I notice there are certain situations and areas of life where it’s more challenging for me to live from sincerity – to hear what’s true for me, to live from it, to be real, to live with integrity, to hear and live from my inner guidance, the quiet voice of the heart.
It’s good to look at what my fears are in each of these situations, to stay with what I find, let it inform me, and find and feel and take it what’s more true for me.
What am I afraid would happen if I am sincere? What’s the worst that can happen?
I may live mostly from sincerity, but there are some situations and areas of life where I hold back. One of the ways I hold back is to sometimes not admit to myself what I know that I don’t want to know. Another is when I shy away from finding a clear intention to feel, take in, and live from what’s true for me, especially when it runs against remaining fears and beliefs. Another is not consistently recognize what’s here as already allowed, as awareness, as love. So how do I stop myself? What I fear the most of living from complete sincerity is….
It won’t be worth it.
People will see me as a fool.
I will have to make uncomfortable changes in my life.
I won’t be up to it. I won’t be able to do it.
I will go half way and stop (and it will leave me in a difficult situation).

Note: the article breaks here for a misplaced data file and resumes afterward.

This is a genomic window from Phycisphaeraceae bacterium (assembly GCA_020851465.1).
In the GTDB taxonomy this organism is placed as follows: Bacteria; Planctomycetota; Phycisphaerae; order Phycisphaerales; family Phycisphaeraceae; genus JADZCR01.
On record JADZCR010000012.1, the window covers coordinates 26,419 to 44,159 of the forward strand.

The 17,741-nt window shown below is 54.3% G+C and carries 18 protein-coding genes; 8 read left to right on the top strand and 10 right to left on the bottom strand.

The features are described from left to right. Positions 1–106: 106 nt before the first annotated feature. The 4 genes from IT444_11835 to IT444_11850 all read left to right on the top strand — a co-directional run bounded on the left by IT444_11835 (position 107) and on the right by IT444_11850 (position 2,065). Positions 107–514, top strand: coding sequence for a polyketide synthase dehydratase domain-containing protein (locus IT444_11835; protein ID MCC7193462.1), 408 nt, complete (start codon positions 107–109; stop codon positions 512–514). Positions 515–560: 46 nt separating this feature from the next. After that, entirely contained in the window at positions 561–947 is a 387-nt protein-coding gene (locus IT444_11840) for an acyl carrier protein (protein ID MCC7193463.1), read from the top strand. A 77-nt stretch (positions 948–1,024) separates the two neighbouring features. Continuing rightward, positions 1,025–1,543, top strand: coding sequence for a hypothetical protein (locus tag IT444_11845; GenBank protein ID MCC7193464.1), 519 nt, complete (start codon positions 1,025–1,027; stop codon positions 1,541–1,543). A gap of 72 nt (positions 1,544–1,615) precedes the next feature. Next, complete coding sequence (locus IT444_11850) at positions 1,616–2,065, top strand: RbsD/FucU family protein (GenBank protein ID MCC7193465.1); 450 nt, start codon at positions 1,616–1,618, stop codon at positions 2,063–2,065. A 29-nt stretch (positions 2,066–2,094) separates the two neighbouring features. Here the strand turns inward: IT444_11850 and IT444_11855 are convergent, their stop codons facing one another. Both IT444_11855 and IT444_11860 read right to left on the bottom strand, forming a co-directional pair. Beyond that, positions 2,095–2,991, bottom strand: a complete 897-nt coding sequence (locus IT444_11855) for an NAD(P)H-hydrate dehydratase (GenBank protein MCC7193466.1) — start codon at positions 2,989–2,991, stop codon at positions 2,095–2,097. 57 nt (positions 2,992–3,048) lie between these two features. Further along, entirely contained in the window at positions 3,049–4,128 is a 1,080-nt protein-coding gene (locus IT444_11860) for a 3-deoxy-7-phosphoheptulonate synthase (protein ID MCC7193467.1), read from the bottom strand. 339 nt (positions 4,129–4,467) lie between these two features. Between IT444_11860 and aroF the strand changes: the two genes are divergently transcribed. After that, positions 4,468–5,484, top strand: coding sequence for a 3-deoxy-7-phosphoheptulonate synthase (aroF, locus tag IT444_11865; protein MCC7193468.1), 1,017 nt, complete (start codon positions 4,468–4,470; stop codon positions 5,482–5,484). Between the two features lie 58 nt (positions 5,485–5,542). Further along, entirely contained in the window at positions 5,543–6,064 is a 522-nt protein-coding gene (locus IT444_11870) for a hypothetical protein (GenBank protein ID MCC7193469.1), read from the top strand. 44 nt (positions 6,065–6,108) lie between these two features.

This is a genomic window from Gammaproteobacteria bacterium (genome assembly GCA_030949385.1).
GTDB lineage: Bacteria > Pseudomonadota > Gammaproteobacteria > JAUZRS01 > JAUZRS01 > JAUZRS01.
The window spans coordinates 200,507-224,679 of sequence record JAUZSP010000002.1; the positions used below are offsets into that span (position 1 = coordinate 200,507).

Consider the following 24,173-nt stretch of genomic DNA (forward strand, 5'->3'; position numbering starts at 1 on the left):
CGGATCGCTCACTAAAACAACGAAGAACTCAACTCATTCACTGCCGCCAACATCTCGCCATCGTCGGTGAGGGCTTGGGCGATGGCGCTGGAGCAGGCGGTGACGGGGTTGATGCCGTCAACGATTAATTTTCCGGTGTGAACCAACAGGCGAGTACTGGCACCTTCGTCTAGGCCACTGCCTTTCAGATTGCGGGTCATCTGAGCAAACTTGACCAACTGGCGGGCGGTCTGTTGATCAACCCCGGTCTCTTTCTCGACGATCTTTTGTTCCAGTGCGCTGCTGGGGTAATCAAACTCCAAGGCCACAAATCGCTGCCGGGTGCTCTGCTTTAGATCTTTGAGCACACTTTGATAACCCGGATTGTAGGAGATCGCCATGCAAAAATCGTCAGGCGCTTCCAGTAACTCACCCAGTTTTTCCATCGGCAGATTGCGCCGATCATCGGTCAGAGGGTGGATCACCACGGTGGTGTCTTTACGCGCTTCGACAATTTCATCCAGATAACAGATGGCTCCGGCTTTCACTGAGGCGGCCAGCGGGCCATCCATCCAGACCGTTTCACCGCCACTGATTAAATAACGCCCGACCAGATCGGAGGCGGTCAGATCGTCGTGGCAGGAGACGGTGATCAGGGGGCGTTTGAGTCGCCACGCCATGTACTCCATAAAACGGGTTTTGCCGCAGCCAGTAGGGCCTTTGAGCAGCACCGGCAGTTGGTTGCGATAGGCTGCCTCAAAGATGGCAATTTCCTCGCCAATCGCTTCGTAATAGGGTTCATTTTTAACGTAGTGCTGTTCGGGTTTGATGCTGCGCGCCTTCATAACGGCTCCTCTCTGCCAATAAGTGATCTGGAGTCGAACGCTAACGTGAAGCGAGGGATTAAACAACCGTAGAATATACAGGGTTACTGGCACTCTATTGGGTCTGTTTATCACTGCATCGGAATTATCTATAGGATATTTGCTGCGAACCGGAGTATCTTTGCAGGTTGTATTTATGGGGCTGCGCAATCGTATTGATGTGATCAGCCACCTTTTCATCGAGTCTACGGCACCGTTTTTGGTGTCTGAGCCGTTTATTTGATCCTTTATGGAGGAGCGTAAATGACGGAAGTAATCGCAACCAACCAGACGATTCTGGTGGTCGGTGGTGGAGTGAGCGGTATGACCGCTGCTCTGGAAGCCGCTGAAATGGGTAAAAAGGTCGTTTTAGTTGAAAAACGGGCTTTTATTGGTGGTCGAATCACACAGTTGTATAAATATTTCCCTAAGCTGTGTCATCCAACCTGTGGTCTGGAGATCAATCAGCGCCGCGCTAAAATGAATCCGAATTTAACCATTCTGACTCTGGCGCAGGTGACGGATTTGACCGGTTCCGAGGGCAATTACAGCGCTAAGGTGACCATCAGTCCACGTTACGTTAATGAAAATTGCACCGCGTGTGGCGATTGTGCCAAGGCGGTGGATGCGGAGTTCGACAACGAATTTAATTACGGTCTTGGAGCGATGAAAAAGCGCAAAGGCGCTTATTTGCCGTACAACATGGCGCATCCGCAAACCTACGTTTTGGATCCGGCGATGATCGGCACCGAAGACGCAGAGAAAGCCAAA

I won’t know where it takes me.
I will have to give up my life (my plans, wishes, desires, hopes).
I will have to give up the ways I (subtly) manipulate others to get what I want.
Any practice can be used to solidify the sense of I and its identities.
And so also with inquiry.
When I do The Work, I sometimes notice I answer in ways that confirm my initial belief. At first glance, I appear to go through the steps and answer the questions truthfully, but looking a little closer, it is obvious – to myself and probably to others, that I am answering from the perspective of my initial belief.
But I have said that whoever among you becomes a child will recognize the kingdom and will become greater than John.
– Gospel of Thomas, Verse 48
He called a little child and had him stand among them. And he said: “I tell you the truth, unless you change and become like little children, you will never enter the kingdom of heaven. Therefore, whoever humbles himself like this child is the greatest in the kingdom of heaven.”
– Mark 18:2-4
What does it mean to become like a child?
It can mean a certain orientation of receptivity, curiosity and sincerity in our relationship with God, ourselves and practice, all within a context of don’t know. Shifting into this, and then noticing that these are already here, they are a natural expression of what we are. (When not clouded over by beliefs in images and stories.)
It can also mean to ask questions that seem silly and naive, to leave no stone unturned, to question that which seems most obviously a given and true – and especially those stories I at first don’t even recognize as a story.
In exploring my own beliefs, I find over and over that there is a sincerity and innocence there. And finding it in myself allows me to recognize the same in others.
Whenever there is a belief – independent of how it looks when it is expressed – there is a touching and beautiful sincerity and innocence there. A sincerity in following the belief and acting as if it is true. And a sincerity in defending it.
After all, whenever there is a belief there is an identification with a story, and a sense of a separate I getting its identity from that story, so it is only an act of love and compassion to defend it.